Pension giants fall out over quote manipulation claims

Are you being misled over your pension? Sun Life fears you might be.
PERSONAL PENSION giants like Standard Life are manipulating their quotes to produce contracts which look good on paper, but give many customers a poor deal.

That's the charge from Axa Sun Life, which accuses rivals of artificially boosting the transfer values they offer. These show the amount you would get if you stopped your premiums early and took the money in your pension to another company. But Axa Sun Life research shows that only about 15 per cent of people who stop their premiums early take this route. The other 85 per cent leave the fund where it is, turning their pension into what insurers call a paid-up policy (PUP).

Concentrating on transfer values alone therefore lets some companies sell pensions by pointing to high transfer values, knowing very few customers will ever take them up in practice. Companies named by Axa Sun Life as offenders include Standard Life, Scottish Amicable, Clerical Medical and Norwich Union.

AXA Sun Life business development manager (pensions) Steve Burgess says: "Some companies are cynically manipulating their figures so they look good on a standard quote."

But Standard Life pensions marketing manager Andrew Black denies the charge. He says: "In general terms, contracts offering good transfer values also offer good PUP maturity values. They're not identical, but there's a strong link."

The effect of switching from transfer values to PUP maturity values can be dramatic, however. If you take the example of a 25-year pension, with premiums of pounds 200 a month, and look at which one produces the best transfer value after one year, Clerical Medical tops a list of 12 leading companies. Look instead at which company produces the best PUP maturity value, and Clerical Medical drops to the very bottom of the table (see left).

Nigel Chambers, deputy managing director at IFAs Johnstone Douglas, warns that customers can have either high early transfer values or high maturity values, but not both.

He says: "Insurers can collect their charges early and have - as Sun Life has - a higher maturity value. Or they do as Standard Life does and take a level charge all the way through, which gives you lower maturity values. You can't do both."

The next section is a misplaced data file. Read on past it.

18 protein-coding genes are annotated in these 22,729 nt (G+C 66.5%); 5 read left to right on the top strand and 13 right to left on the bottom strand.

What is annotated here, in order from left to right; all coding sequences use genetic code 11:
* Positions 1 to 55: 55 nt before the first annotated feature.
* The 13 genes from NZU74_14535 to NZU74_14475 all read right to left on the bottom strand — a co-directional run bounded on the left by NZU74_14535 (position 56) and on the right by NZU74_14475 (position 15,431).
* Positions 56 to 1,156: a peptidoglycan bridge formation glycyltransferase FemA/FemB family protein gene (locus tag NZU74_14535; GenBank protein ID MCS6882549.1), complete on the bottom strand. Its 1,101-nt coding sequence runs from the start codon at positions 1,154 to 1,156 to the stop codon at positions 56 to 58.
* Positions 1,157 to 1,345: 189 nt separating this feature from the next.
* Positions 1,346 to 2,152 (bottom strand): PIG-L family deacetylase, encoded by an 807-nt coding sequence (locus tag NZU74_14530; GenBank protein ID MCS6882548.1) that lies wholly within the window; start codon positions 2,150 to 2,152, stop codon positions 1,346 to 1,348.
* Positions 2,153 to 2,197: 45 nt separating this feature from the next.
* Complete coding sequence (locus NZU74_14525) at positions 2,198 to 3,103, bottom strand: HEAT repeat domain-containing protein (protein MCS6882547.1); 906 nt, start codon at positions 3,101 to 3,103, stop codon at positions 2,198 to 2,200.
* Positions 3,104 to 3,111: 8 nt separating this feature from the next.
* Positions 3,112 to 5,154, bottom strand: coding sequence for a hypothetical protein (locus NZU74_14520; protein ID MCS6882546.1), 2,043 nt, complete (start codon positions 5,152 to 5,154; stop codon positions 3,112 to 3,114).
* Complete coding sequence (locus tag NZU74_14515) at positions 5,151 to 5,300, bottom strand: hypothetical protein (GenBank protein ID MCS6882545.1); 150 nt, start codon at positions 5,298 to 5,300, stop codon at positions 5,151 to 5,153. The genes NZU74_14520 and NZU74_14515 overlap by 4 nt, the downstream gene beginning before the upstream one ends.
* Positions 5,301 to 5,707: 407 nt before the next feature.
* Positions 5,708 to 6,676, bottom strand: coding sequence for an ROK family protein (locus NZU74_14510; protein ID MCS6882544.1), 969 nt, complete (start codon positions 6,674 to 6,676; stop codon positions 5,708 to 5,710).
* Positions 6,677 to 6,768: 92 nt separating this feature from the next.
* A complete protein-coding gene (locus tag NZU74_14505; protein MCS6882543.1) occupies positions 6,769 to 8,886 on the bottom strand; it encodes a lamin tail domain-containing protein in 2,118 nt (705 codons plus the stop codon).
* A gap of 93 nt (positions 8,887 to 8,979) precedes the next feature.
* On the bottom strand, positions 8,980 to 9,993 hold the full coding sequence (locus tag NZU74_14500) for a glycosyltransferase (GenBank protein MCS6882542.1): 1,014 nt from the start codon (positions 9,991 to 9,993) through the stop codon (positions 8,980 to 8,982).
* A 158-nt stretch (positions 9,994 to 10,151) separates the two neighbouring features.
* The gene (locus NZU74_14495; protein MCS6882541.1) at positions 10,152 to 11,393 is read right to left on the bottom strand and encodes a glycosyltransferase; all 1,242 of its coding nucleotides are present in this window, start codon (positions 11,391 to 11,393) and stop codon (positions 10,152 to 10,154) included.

Nearly 30 per cent of people with a regular premium personal pension stop their payments in the first four years. Whichever option you choose when stopping, you cannot take the pension's benefits until it matures at retirement age.

The regulators demand that pension companies quote both transfer value payouts and full maturity values. These appear on the key features documents which all customers receive. PUP maturity values can be included, but there is no obligation.

AXA Sun Life plans to lobby for PUP maturity values also to be made compulsory. Burgess says: "The only figures shown on the quote are the transfer value and the full maturity value. What they don't show are the PUP maturity values."

Once again, Black does not agree. He claims customers would simply be confused if faced with three different figures: "Early transfer values and full maturity values illustrate the bulk of the story. They bring out what I think are the key messages. It's a question of balance, and of choosing the right amount of information."

Full maturity values assume you will continue premiums throughout the pension's term. PUP maturity values show what happens if you stop after a given number of years.

Chambers thinks the Government's plans to bring in new low-cost stakeholder pensions could lead to high early transfer values backfiring on companies offering them. AXA Sun Life has its own axe to grind in this particular row. The company's Lifestyle range of personal pensions, launched on 14 January, is built round providing high PUP maturity values.

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